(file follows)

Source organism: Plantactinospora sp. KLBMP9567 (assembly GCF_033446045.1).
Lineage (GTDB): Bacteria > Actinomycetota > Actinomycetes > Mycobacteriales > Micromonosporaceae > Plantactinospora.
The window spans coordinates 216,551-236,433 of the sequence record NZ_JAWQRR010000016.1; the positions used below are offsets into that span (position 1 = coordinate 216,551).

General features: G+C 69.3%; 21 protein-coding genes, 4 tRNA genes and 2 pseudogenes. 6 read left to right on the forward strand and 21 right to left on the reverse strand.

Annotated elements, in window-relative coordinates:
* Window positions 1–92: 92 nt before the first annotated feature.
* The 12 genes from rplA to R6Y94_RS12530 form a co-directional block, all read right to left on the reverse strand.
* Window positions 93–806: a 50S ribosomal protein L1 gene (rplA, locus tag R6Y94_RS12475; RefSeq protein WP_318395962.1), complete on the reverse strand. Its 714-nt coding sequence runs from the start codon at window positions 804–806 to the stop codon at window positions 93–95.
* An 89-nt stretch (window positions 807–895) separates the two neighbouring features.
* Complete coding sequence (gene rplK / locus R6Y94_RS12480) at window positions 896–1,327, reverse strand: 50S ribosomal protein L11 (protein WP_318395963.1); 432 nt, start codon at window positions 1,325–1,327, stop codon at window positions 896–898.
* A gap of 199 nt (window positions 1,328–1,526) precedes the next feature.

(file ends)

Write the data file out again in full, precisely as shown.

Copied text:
Source organism: Plantactinospora sp. KLBMP9567 (assembly GCF_033446045.1).
Lineage (GTDB): Bacteria > Actinomycetota > Actinomycetes > Mycobacteriales > Micromonosporaceae > Plantactinospora.
The window spans coordinates 216,551-236,433 of the sequence record NZ_JAWQRR010000016.1; the positions used below are offsets into that span (position 1 = coordinate 216,551).

General features: G+C 69.3%; 21 protein-coding genes, 4 tRNA genes and 2 pseudogenes. 6 read left to right on the forward strand and 21 right to left on the reverse strand.

Annotated elements, in window-relative coordinates:
* Window positions 1–92: 92 nt before the first annotated feature.
* The 12 genes from rplA to R6Y94_RS12530 form a co-directional block, all read right to left on the reverse strand.
* Window positions 93–806: a 50S ribosomal protein L1 gene (rplA, locus tag R6Y94_RS12475; RefSeq protein WP_318395962.1), complete on the reverse strand. Its 714-nt coding sequence runs from the start codon at window positions 804–806 to the stop codon at window positions 93–95.
* An 89-nt stretch (window positions 807–895) separates the two neighbouring features.
* Complete coding sequence (gene rplK / locus R6Y94_RS12480) at window positions 896–1,327, reverse strand: 50S ribosomal protein L11 (protein WP_318395963.1); 432 nt, start codon at window positions 1,325–1,327, stop codon at window positions 896–898.
* A gap of 199 nt (window positions 1,328–1,526) precedes the next feature.